Birds Crossing Borders bridges the gap between Syrian and Canadian communities

Since 2017, over 6,100 Syrian refugees have arrived in Montreal. With her multimedia exhibition, Khadjia Baker puts a name, face, and voice to six of these individuals. Her captivating and powerful audio-visual installation, Birds Crossing Borders, premiered on Sept. 13 at the theatre and gallery, Montreal Arts Interculturels. A Kurdish-Syrian who witnessed the Syrian civil war firsthand, Baker presents a collection of stories from Syrian refugees living in Montreal to chip away at the myth of refugees as radical extremists.

In Birds Crossing Borders, Baker displays the anecdotes and narratives of Syrian men and women new to Canada on three televisions and two projectors of different sizes in a dim gallery. Two of the films, “Powerful women looking for freedom” and “Family of recently arrived refugees,” offered audiences insight into the humanity and wounds of Syrian refugees through first-person storytelling. The short films last anywhere from approximately 13 minutes to an entire hour. Baker creates a moving multi-sensory experience that transports viewers into the lives of each storyteller.

The screens of the installation stand in each corner of the room, alongside plexiglass boxes filled with clear water and tubes that connect each box in the centre.

“The movement of the water through these vessels is a conceptual reflection on displacement and the dynamics of belonging in one’s home,” revealed Baker’s exhibition introduction.

The first box fills up with a red liquid, which slowly passes through each plexiglass box. Using simple objects found in a chemistry lab, Baker comments on the connectedness of human movement and the relationship to new land and new people.

Zain Merhaba, a 27 year-old Master’s student from Aleppo studying childhood education, had one of the most gripping narratives on offer. While other storytellers spoke French or English, Zain told her stories in a Syrian dialect that reminded me of my own Lebanese family, and made her seem familiar. Zain shared her experiences as a school teacher and hospital volunteer during the war, how she looked to children for hope, and the difficulty of having to learn a new language.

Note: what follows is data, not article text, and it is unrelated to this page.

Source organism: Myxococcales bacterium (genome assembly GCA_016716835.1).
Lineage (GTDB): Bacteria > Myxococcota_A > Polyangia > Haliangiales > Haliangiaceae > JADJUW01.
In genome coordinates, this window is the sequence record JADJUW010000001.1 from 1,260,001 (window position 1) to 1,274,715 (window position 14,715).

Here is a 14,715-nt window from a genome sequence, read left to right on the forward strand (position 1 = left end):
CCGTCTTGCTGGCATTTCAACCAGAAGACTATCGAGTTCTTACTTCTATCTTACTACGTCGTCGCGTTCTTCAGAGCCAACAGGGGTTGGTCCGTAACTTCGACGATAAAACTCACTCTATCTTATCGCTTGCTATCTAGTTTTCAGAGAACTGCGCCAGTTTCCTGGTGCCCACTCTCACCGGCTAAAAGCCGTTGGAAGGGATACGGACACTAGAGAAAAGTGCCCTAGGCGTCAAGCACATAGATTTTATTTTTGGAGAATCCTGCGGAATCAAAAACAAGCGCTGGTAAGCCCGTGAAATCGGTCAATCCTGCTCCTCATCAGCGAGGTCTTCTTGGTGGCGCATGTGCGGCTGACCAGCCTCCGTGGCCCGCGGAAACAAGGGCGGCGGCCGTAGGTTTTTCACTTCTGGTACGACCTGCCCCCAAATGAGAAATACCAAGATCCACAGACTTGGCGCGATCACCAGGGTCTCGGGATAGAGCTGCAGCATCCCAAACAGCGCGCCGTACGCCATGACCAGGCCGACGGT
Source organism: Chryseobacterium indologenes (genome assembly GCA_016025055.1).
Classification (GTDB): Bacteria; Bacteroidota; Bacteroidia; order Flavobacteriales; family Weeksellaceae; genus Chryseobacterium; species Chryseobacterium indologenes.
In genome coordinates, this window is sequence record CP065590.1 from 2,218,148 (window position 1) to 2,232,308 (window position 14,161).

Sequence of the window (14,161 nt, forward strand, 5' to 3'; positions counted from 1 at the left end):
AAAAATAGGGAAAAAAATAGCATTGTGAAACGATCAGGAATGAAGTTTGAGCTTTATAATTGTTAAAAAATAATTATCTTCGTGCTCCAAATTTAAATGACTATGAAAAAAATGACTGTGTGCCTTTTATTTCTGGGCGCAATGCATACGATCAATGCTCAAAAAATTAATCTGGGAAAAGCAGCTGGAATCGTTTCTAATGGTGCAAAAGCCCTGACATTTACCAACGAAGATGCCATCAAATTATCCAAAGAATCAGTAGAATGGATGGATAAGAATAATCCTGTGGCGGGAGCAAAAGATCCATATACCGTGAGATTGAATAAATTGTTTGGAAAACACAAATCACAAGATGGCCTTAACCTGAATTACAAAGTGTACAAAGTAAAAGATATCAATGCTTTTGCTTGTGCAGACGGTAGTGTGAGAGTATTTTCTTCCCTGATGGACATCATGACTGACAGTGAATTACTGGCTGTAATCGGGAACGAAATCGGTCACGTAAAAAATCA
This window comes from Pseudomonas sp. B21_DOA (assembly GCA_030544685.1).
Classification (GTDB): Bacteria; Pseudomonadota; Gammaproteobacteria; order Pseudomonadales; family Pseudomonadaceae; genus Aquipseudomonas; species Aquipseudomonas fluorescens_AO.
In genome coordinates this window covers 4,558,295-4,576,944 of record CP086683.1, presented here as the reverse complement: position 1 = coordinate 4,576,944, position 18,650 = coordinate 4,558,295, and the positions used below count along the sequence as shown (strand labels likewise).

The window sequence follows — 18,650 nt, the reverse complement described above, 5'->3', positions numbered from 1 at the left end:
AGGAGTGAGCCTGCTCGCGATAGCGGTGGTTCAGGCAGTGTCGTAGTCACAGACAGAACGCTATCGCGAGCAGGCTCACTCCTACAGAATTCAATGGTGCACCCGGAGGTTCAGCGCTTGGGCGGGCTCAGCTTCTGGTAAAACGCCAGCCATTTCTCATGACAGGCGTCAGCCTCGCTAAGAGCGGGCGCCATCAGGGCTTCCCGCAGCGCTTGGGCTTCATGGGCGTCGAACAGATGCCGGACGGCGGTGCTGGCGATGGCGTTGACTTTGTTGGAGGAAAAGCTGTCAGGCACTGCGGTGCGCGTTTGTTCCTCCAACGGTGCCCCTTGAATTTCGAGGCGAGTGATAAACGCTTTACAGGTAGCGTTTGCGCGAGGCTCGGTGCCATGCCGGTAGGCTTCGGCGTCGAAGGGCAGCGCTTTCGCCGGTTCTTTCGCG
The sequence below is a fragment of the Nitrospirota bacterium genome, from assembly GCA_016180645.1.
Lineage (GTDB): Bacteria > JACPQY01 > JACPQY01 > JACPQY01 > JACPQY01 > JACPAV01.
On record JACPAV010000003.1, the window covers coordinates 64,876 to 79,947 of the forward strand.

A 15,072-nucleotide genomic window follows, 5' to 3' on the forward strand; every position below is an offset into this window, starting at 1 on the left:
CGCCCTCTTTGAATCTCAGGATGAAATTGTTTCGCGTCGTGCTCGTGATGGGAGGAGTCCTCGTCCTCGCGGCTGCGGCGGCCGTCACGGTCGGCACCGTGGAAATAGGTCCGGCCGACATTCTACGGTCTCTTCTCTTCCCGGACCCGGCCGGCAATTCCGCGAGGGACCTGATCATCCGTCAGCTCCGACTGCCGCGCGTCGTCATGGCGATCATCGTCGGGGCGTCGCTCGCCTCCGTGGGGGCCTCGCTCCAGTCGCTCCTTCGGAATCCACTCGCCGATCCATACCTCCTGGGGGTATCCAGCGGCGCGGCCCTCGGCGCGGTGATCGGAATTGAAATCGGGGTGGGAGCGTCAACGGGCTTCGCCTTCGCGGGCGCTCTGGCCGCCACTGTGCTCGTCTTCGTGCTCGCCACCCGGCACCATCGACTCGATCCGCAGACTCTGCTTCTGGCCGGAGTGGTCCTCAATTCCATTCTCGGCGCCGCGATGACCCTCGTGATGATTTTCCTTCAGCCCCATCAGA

As someone who has experienced the effects of displacement—my siblings having been forced to flee Lebanon in 2006 due to military conflict—Zain’s experiences resonated with me. The sense of solidarity I felt was a feeling Baker had set out to evoke.

“[The exhibition] aims to develop healthier relations with displaced people from the Middle East as a way of avoiding social separation and conflict,” Baker’s introduction stated.

The exhibition’s interview storytelling technique offers a unique perspective into the lives of Syrian refugees at a time when their perspectives are often forgotten.

“One-sided images from Western news media intensifies the paranoia around ‘alien newcomers,’” the introduction read.

Baker’s small yet forceful exhibition dismantles barriers created by popular news sources, giving full attention to the Syrian refugees themselves, rather than political sensationalism. Her collection of films showcases a raw and unscripted perspective of these six men and women. The installation takes away viewers’ ability to respond, and instead, it requires that they listen.

Although I experienced Khadija Baker’s Birds Crossing Borders with no other patron in the gallery, it did not feel like I was alone. As a person of Lebanese descent who appreciates the effect that displacement can have on a family, I left the exhibition having been transported somewhere familiar.

 

Birds Without Borders runs from Sept. 13 to Oct. 13. at MAI. Tickets are free. For more information, go to http://www.m-a-i.qc.ca/event/birds-crossing-borders.

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